(2) what the current (a) accrual rate and (b) normal retirement age is for each public sector pension scheme for which her Department is responsible; and if she will make a statement.
The current accrual rates for the judicial pension schemes are set out in the Judicial Pensions Act 1981 and the Judicial Pensions and Retirement Act 1993.
A judge is normally required to retire at the age of 70, subject to the transitional provisions in the Judicial Pensions and Retirement Act 1993.
(2) what the current estimate is of the unfunded liability, in present value terms, of each public sector pension scheme for which her Department is responsible; and on what assumptions for (a) discount rate and (b) longevity the estimate is based;
(3) what recent estimate she has made of the (a) rate and (b) annual cost of employer contributions in each public sector pension scheme for which her Department has responsibility; and if she will make a statement.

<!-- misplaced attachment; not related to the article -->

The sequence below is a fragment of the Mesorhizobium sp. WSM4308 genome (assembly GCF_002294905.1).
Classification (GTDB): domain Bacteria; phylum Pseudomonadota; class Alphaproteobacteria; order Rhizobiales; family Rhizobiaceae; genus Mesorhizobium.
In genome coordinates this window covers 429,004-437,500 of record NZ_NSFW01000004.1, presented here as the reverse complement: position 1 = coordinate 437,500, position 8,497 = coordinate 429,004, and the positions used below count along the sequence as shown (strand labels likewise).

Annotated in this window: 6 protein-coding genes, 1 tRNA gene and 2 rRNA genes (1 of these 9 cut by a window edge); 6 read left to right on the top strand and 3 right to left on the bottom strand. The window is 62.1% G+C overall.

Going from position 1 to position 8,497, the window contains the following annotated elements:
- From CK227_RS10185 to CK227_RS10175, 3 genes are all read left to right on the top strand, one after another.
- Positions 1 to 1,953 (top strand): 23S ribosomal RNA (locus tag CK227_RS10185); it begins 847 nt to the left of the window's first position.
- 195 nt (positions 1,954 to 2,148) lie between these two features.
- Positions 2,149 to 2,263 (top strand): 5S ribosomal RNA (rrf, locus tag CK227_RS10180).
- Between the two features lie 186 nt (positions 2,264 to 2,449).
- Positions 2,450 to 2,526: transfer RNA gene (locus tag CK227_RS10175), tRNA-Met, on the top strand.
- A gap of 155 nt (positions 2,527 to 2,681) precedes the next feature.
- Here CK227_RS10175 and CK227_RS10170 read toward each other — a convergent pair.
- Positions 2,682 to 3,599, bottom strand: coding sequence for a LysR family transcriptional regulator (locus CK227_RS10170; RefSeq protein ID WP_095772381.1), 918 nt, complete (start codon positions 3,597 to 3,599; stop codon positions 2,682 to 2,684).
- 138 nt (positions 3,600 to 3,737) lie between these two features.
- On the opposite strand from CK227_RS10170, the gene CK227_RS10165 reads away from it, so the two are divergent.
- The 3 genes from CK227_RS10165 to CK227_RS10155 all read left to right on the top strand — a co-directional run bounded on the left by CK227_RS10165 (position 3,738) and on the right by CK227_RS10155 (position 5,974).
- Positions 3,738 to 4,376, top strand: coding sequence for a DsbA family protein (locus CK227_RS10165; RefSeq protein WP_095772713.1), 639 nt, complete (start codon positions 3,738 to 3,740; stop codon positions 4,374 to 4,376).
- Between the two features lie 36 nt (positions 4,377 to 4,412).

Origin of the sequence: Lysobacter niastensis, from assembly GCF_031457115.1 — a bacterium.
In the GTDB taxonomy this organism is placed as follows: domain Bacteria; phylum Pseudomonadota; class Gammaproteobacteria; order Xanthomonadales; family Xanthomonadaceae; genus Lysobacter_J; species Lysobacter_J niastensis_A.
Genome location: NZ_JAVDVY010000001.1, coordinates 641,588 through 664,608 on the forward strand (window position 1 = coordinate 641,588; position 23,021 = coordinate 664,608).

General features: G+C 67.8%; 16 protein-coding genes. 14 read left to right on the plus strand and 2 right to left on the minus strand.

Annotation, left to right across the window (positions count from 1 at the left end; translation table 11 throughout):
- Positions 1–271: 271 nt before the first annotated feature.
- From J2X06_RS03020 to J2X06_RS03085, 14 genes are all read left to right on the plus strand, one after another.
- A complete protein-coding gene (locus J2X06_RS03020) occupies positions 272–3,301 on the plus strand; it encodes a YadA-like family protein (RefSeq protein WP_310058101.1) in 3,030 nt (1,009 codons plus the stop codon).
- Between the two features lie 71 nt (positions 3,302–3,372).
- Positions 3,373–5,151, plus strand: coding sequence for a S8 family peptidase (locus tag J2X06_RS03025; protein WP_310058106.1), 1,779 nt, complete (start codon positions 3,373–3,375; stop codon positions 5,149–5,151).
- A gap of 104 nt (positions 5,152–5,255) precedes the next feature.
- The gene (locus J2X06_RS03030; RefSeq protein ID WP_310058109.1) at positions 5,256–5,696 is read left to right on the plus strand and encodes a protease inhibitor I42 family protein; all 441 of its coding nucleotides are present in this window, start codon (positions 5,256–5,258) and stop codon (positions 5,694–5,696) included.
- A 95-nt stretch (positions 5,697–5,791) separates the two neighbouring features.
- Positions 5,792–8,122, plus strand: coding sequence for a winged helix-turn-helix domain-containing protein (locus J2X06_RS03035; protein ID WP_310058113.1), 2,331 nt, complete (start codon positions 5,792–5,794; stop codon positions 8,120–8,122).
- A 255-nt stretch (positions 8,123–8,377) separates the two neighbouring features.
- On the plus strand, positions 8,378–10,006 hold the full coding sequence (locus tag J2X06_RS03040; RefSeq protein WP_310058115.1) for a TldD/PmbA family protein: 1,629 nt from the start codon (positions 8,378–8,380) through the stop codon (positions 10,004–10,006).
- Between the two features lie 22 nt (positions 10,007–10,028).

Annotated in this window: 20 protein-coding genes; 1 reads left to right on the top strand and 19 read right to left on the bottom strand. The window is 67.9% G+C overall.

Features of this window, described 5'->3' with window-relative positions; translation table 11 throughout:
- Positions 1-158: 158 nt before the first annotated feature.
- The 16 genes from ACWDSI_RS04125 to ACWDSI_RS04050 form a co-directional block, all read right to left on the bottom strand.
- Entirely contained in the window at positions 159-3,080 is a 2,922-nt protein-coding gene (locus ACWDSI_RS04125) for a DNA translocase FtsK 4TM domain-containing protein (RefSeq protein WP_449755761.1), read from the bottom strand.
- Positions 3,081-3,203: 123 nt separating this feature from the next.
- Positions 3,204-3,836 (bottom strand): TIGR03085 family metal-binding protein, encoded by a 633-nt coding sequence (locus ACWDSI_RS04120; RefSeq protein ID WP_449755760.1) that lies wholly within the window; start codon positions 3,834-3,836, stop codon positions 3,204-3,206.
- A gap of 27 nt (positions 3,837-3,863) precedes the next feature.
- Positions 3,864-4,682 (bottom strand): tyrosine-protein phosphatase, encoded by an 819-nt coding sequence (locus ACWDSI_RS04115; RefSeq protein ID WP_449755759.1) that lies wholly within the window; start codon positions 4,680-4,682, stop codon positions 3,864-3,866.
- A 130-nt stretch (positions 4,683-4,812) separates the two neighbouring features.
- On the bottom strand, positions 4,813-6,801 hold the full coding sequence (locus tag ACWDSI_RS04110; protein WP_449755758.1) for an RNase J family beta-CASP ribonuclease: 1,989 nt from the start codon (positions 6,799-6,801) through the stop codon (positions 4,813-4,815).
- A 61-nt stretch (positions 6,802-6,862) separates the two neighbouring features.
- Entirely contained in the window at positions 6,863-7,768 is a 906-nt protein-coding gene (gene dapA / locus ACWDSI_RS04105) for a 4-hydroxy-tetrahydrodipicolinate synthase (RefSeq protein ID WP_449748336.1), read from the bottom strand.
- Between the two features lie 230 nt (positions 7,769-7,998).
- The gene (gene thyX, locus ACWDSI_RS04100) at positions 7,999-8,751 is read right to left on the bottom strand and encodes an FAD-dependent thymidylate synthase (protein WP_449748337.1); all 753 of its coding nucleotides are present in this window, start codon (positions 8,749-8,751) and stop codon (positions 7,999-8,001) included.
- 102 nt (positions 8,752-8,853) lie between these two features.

I refer the hon. Member to my previous answer of 23 October 2006, Official Report, column 1653W.
(2) what the arrangements are for the payment of pensions to people who retire early through ill-health for each pension scheme for which her Department is responsible; what the incidence of ill-health retirement was as a percentage of all retirement for such schemes for each year since 1988-89; and if she will make a statement.
The judicial pension schemes make provision for the immediate payment of accrued pension benefits to judges who are required to retire on grounds of ill health. Under the 1993 Judicial Pension Scheme there is an enhancement of service in the event of ill-health retirement prior to the age of 65. According to the available information, about 9.7 per cent. of judicial retirements in the period between 1992-93 and 2005-06 have been on health grounds. In the first six months of 2006-07 the corresponding figure has been 8.8 per cent.